Thanks, I’m honoured to be speaking today about my dear friend Paul.
On what turned out to be a momentous day in early 1992, I met Paul on our first day of our Bachelor of Science degree at the University of Melbourne. He was introduced to me by my now husband, Stuart who met him in a chemistry lecture and me in a maths lecture that morning. Five and half years later Stu and I married with Paul as a groomsman. We become a tight knit group of friends along with some of his high school friends, Sonia, Nick and Maria, and others along the way. In addition to spending most lunchtimes and lectures together, we hung out at the Clyde, had hilarious weekends away at Lorne at his uncle’s place and spent many good times dancing the night away at quality venues like the Chevron in St Kilda Road and the Sugar Shack in a vault under the Flinders St train tracks! Paul and I discovered our shared love of Kylie Minogue and dance anthems!
Paul quickly become a friend who I had lots of fun and silly times with but also one who would listen to my woes and provide sage advice in his caring, common sense way, also giving me confidence in myself and showing me that I already knew the right/best thing to do in whatever situation it was. I saw a LinkedIn comment from his colleague Louise, they had pledged to keep Paul’s spirit alive with the mantra “what would Paul do?”. I like that idea and know I’ll continue to hear him in my head.
As is reflective of the lovely man Paul was, I’m not the only one who had him as one of their bestest friends. He was a big hearted, loyal, wise, eloquent, considerate, intelligent, humble and generous gentle man with a beaming friendly cheeky smile and I always felt lucky to be one of his close friends.
We all did our Honours year and then moved onto work or PhDs. Paul loved hanging out in the Mircobiology department so much he may well have taken over 6 years to complete his PhD… He taught many students over the years in tutorials and prac classes and had a big impact with his enthusiasm.
Stu and I moved to Paris for a few years and Paul came on his first trip to Europe to visit us. We showed him around Paris, then spent a few amazing days in Tuscany with him and he explored Italy for a couple of weeks by himself, a dream he’d had since learning Italian in school. His school boy Italian got a good workout providing a couple of highlights on our trip when we went on a circuitous mission to buy a white truffle, pretty sure we procured it on the black market via some mafia folk! There was also the entertaining time when he was trying to explain that we were staying on a farm to Lucio, the wine shop guy who had been very generous with the tastings. Paulie couldn’t remember the word for farm so started to sing “Old Macdonald’s farm” in Italian. Lucio joined in and Stu and I had tears rolling down our face and were clutching our stomachs with the hilarity.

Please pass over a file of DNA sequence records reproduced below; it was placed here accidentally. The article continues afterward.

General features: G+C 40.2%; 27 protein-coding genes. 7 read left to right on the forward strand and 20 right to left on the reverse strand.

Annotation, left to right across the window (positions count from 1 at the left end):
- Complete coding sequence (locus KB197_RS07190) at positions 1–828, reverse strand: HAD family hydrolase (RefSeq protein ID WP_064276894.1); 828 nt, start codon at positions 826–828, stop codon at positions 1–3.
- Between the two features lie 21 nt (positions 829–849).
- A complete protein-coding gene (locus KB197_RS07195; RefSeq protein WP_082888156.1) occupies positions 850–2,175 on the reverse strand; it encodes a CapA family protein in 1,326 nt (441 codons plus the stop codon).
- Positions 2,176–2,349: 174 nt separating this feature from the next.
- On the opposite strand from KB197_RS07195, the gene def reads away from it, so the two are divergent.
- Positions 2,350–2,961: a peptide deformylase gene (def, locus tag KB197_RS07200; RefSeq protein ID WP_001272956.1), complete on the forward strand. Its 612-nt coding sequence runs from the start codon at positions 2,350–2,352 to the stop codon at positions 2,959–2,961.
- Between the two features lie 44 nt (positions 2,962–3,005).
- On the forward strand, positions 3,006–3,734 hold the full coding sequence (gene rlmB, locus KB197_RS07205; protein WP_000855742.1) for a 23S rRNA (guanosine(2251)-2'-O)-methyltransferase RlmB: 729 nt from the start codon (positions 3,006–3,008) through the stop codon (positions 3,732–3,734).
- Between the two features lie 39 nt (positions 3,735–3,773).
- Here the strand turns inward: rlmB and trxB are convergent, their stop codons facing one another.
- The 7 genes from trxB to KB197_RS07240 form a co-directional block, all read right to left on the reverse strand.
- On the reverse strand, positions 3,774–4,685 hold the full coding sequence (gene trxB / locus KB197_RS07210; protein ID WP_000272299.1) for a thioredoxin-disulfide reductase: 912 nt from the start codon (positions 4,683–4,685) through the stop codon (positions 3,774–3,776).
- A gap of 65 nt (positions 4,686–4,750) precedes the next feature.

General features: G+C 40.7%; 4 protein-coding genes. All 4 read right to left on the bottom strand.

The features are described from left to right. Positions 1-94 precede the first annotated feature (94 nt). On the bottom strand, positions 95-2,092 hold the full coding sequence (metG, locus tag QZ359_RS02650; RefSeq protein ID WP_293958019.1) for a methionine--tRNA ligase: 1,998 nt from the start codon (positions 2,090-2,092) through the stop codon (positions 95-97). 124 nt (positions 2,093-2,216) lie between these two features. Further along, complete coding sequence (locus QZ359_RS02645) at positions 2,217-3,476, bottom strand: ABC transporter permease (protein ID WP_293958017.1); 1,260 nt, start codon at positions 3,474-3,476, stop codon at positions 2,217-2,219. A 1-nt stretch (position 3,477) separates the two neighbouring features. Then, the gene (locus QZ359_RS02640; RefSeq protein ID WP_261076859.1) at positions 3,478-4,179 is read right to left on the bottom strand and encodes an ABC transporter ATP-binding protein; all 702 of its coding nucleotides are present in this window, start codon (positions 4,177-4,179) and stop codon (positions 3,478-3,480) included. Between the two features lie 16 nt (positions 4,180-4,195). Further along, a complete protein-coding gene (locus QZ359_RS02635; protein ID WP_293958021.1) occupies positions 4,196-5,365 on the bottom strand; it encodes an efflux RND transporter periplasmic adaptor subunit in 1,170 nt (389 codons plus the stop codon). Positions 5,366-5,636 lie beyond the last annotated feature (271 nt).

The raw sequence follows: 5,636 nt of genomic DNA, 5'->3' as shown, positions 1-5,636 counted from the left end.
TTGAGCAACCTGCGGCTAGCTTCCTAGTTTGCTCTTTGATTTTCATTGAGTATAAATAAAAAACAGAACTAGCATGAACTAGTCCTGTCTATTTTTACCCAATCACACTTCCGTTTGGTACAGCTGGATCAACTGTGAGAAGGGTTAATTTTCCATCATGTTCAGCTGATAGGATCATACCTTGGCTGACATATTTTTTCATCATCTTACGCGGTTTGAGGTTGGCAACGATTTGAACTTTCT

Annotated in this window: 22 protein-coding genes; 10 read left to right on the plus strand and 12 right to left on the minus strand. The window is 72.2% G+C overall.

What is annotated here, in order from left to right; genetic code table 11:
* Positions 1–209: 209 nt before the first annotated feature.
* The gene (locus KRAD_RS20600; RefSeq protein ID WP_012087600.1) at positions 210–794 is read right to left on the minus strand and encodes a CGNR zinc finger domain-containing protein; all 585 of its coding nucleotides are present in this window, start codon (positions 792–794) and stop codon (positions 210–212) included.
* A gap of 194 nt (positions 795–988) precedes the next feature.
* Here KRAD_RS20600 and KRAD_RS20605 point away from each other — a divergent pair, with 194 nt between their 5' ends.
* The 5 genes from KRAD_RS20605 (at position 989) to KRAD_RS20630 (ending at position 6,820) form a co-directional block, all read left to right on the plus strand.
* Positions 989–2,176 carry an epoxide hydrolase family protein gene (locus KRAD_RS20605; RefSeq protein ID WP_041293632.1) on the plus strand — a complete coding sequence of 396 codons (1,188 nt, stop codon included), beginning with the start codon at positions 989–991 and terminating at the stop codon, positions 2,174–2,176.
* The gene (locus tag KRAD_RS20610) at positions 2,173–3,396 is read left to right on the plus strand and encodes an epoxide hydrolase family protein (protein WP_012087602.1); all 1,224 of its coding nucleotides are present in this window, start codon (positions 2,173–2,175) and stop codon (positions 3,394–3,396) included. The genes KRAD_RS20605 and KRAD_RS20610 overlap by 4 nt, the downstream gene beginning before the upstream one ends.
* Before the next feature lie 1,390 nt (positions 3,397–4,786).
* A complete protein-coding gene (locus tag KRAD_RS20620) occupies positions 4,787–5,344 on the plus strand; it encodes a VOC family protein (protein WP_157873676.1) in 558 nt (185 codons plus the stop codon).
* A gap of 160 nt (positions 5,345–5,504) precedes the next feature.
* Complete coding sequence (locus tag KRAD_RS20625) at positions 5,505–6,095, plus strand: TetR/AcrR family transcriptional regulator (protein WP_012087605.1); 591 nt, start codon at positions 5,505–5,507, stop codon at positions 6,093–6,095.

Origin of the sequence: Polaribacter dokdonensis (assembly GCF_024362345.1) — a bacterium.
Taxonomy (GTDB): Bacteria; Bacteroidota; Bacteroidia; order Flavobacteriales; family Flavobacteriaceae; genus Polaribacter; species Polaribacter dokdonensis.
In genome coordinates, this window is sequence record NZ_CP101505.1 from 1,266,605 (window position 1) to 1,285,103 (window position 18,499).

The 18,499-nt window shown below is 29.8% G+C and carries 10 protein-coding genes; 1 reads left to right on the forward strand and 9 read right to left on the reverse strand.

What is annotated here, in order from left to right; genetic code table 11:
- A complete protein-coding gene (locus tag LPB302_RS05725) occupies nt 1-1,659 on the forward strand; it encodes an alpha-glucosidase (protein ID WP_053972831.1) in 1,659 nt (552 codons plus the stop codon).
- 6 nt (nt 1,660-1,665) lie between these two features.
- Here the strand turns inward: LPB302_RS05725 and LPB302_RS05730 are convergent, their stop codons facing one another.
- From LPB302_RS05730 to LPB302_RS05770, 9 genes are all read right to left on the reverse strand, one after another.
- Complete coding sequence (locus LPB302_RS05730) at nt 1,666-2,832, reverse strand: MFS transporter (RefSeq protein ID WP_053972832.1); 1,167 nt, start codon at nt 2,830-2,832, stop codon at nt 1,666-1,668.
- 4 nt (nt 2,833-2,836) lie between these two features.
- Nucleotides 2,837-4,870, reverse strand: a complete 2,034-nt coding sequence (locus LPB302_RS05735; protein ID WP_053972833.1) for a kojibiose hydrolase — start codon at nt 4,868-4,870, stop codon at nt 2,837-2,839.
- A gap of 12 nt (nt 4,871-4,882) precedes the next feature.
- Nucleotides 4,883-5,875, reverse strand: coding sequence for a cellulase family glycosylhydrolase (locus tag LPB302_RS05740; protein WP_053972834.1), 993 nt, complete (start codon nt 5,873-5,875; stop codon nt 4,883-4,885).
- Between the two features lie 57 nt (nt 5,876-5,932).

That wasn’t an unusual thing with Paul, as the years passed by we would often have decadent meals out where we’d end up in tears after making fun of menu descriptions or coming up, inadvertently or deliberately, with new portmanteaus (new words that are formed by combining two words like brunch) and spoonerisms (where you switch the first couple of letters of two words, try this one, Paul was a smart fella…).
I’m so proud of Paul’s career too, starting with a part-time job at Melb Uni in biosafety he grew quickly with the field into his role as Director of Research Ethics and Integrity at Melbourne and then his role here at RMIT over the last couple of years. I was lucky to be trained by him as a Research Integrity Advisor and in true nerdy research integrity fashion, we declared our conflict of interest when he gave a seminar or attended meetings at my workplace.
I’m going to miss all of Paul’s nuggets of wisdom about all sorts of things, he taught me about the bioluminescence on the beach at Lorne, helicobacter being responsible for stomach ulcers and the best house plants to get. He was obsessed with the weather and knew all the types of clouds, we shared book, tv show, music and movie recommendations.
My kids are going to miss him like an uncle, who they loved talking too and having a big Paulie hug from. He often shared with us how much he loved being an uncle to Nikki and Jamie and what they were up to. We saw him last on Cup Day and picked apart the fashions on the field and laughed at photos of my non-daredevil boys apparently being tortured on rides at Disneyland from our recent trip to the USA. But his love for my family and me will live on. We’ll go to the Escher/Nendo exhibition at the NGV that Paul was looking forward to and we booked our tickets to Kylie next year at the Myer music bowl just after Paul died. I’ll go along with my boys and reminisce about all the Kylie concerts we went to together and we’ll sing and dance and probably cry for Paul whilst holding onto all the memories and treasuring the love that we had for each other.